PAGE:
Drastic Dykes and Accidental Activists

The following is an excerpt from Drastic Dykes and Accidental Activists: Queer Women in the Urban South by La Shonda Mims, available wherever books are sold.

Writing candidly about her struggles to understand sexuality, Carson McCullers identified herself as a sexual invert. She sought inspiration in the work of sexologist Havelock Ellis, who was active in an early twentieth-century community of sexologists. Ellis advocated for placing sex outside of the procreative realm and linking sexuality with personal identity. In Ellis’s work, McCullers found confirmation that her “inversion” was inborn, functioning at the core of her authentic self. She regularly turned to Ellis’s writings for understanding and clarity.

In his Studies in the Psychology of Sex, Ellis asserted that homosexuality in women usually took on a masculine cast, much as homosexuality in men would show itself in a feminine display. Ellis suggested that homosexuality in women mirrored the findings on homosexuality in men. Yet homosexuality in women would be harder to detect, according to Ellis, because homoeroticism between women was often overlooked or deemed acceptable. He argued that women might not understand how to process their affections, noting that “a woman may feel a high degree of sexual attraction for another woman without realizing that her affection is sexual, and when she does realize this, she is nearly always very unwilling to reveal the nature of her intimate experience.” Ellis’s positions on inversion served as a guide to McCullers, who confronted her own masculinity by developing boyish female characters, wearing mannish clothing, and setting aside her given name, Lula, to adopt the masculine name “Carson.”

Yet homosexuality in women would be harder to detect, according to Ellis, because homoeroticism between women was often overlooked or deemed acceptable.

In passionate letters to her friend David Diamond, a successful American classical music composer, McCullers revealed her internal dialogue as she wrestled with her own desire. Having studied music as a child, she originally traveled to New York to pursue her education in piano. Although she transferred her artistic energy to a pursuit of writing, she remained fascinated by classical music. In Diamond, McCullers found a shared love of music but also a fellow queer traveler, to whom she detailed musings on her own sexual tumult. She expressed to Diamond a gnawing need for love and recognition; her turmoil became the basis for her famously troubled tomboy character and queer icon, Frankie, in The Member of the Wedding. Writing to Diamond in the early 1940s, she confided the details of her crumbling marriage to Reeves McCullers. She described a “brotherly” love for her husband but a passionate love for Annemarie Clarac-Schwarzenbach, a married Swiss scholar and writer for whom she felt an immediate affinity.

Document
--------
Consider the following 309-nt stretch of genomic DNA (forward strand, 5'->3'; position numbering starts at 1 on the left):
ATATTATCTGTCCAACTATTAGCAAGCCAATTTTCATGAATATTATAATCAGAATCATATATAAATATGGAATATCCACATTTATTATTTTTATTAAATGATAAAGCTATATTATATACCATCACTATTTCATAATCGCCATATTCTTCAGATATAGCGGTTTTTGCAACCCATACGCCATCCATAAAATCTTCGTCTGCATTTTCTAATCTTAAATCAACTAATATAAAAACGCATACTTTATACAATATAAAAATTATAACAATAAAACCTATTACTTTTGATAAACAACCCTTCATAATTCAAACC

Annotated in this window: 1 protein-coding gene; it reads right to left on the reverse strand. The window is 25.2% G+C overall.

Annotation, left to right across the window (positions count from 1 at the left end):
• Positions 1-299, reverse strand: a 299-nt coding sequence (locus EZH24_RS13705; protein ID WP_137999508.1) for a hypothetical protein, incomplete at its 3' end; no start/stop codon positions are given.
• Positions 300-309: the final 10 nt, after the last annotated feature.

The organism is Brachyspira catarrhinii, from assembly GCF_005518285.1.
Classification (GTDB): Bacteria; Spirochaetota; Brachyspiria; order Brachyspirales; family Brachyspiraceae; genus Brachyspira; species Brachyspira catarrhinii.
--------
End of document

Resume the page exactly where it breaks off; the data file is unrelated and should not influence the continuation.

Yesterday I read Havelock Ellis’s My Life. His wife was an invert, and there was so much in her situation that is exactly my own. What a great man Ellis was! But even he could not help her at the last, and she went mad. I think about Annemarie often here, I shall always love her. I play Mahler and Schubert. I wonder if ever a woman will love me, and answer the part of me that so needs to be answered. But I ask so much, and expect to give so much—I am so deadly serious about such things.

Schwarzenbach, who was famously connected to many female lovers, displayed an androgyny and “physical fearlessness,” which fascinated McCullers. Her infatuation consumed her imagination, drawing her attention away from her husband. When she could not spend time with Schwarzenbach, McCullers turned to bars and bourbon for comfort. Longing for meaningful companionship with others and obsessed with Schwarzenbach, she distanced herself from her husband. Schwarzenbach’s death in a 1942 bicycle accident devastated McCullers, leaving her divorced from her husband and permanently separated from a passionate love.

Because she had no children, and her milieu, “dominated by gay editors and writers,” allowed for unconventional freedoms, McCullers indulged her troubled mind. Her class status consistently offered access to privileged outlets where her queer appearance and interests were a matter of fascination. At private parties, in her travel to Europe, and during summers at the Yaddo artist colony in Saratoga Springs, New York, she surrounded herself with bohemians who, like Diamond, sympathized and supported her as she grappled with her loneliness, mental health, and queer emotions.

To Diamond, McCullers expressed substantial concern when Reeves McCullers faced a term of service in World War II. His impending military requirement would play a role in Carson and Reeves’s eventual reunification. Yet in the four years between their divorce and remarriage, Reeves McCullers enjoyed an intimate relationship with Diamond. Carson McCullers loved Diamond but was also aware of a deep connection between the two men, writing to Diamond, “I don’t know just what your relation is with each other . . . and I would not ask. I only sensed that there was something for me to withdraw from.” Queer desire surrounded McCullers and shaped her view of the world.

La Shonda Mims is assistant professor of history at Middle Tennessee State University.